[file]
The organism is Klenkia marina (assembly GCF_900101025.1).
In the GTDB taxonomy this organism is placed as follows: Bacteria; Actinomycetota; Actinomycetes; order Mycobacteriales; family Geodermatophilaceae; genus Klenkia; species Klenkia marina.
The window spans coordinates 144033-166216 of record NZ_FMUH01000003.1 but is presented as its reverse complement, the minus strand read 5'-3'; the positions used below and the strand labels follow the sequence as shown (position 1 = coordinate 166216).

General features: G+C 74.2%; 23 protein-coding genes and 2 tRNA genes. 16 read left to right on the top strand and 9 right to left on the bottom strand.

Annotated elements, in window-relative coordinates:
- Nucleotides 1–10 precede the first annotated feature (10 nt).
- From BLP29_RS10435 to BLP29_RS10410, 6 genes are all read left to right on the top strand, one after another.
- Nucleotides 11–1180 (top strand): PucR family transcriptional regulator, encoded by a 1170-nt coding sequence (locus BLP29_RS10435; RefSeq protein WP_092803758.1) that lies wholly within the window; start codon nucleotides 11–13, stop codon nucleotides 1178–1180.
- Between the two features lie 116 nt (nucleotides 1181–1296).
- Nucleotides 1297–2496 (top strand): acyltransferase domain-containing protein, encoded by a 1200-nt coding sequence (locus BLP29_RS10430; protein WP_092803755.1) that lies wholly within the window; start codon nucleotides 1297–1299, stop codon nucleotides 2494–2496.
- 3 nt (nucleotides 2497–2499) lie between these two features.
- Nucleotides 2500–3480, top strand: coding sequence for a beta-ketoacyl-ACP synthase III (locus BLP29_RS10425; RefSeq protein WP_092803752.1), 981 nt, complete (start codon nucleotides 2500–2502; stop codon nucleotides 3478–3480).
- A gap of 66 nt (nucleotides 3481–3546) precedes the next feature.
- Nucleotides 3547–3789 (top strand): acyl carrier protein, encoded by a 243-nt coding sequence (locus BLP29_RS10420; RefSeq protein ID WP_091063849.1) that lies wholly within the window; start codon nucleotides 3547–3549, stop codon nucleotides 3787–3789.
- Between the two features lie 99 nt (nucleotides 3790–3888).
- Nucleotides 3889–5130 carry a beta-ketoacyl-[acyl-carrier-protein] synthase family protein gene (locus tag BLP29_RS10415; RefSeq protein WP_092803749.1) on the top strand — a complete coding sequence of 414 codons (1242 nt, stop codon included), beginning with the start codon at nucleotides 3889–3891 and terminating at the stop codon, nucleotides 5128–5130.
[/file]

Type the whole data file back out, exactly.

The organism is Klenkia marina (assembly GCF_900101025.1).
In the GTDB taxonomy this organism is placed as follows: Bacteria; Actinomycetota; Actinomycetes; order Mycobacteriales; family Geodermatophilaceae; genus Klenkia; species Klenkia marina.
The window spans coordinates 144033-166216 of record NZ_FMUH01000003.1 but is presented as its reverse complement, the minus strand read 5'-3'; the positions used below and the strand labels follow the sequence as shown (position 1 = coordinate 166216).

General features: G+C 74.2%; 23 protein-coding genes and 2 tRNA genes. 16 read left to right on the top strand and 9 right to left on the bottom strand.

Annotated elements, in window-relative coordinates:
- Nucleotides 1–10 precede the first annotated feature (10 nt).
- From BLP29_RS10435 to BLP29_RS10410, 6 genes are all read left to right on the top strand, one after another.
- Nucleotides 11–1180 (top strand): PucR family transcriptional regulator, encoded by a 1170-nt coding sequence (locus BLP29_RS10435; RefSeq protein WP_092803758.1) that lies wholly within the window; start codon nucleotides 11–13, stop codon nucleotides 1178–1180.
- Between the two features lie 116 nt (nucleotides 1181–1296).
- Nucleotides 1297–2496 (top strand): acyltransferase domain-containing protein, encoded by a 1200-nt coding sequence (locus BLP29_RS10430; protein WP_092803755.1) that lies wholly within the window; start codon nucleotides 1297–1299, stop codon nucleotides 2494–2496.
- 3 nt (nucleotides 2497–2499) lie between these two features.
- Nucleotides 2500–3480, top strand: coding sequence for a beta-ketoacyl-ACP synthase III (locus BLP29_RS10425; RefSeq protein WP_092803752.1), 981 nt, complete (start codon nucleotides 2500–2502; stop codon nucleotides 3478–3480).
- A gap of 66 nt (nucleotides 3481–3546) precedes the next feature.
- Nucleotides 3547–3789 (top strand): acyl carrier protein, encoded by a 243-nt coding sequence (locus BLP29_RS10420; RefSeq protein ID WP_091063849.1) that lies wholly within the window; start codon nucleotides 3547–3549, stop codon nucleotides 3787–3789.
- Between the two features lie 99 nt (nucleotides 3790–3888).
- Nucleotides 3889–5130 carry a beta-ketoacyl-[acyl-carrier-protein] synthase family protein gene (locus tag BLP29_RS10415; RefSeq protein WP_092803749.1) on the top strand — a complete coding sequence of 414 codons (1242 nt, stop codon included), beginning with the start codon at nucleotides 3889–3891 and terminating at the stop codon, nucleotides 5128–5130.